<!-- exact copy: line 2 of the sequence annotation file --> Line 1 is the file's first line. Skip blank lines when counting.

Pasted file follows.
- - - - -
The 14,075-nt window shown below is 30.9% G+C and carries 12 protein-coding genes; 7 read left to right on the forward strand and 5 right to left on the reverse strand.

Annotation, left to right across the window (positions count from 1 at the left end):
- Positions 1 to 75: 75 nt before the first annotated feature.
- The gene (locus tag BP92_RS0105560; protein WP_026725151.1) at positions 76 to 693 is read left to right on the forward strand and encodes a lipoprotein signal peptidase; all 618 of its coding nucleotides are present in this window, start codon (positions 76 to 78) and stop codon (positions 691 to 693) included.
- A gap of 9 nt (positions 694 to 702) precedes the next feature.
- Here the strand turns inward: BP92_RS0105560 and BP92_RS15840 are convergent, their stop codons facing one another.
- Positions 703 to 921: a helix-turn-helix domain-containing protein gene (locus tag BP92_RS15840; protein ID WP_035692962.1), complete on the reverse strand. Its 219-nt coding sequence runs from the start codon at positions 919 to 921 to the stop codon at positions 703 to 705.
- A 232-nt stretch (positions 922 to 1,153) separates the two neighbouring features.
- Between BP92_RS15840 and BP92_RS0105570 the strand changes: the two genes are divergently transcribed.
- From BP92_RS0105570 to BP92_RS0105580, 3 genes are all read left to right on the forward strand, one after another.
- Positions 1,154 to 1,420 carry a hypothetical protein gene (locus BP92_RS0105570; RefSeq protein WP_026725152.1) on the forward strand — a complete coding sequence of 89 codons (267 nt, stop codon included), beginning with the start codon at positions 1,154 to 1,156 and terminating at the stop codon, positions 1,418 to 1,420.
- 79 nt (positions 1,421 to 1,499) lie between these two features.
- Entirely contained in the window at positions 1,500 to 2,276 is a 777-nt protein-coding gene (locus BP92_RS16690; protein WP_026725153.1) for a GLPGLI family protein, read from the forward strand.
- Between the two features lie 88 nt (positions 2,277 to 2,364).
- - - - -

Annotation, left to right across the window (positions count from 1 at the left end):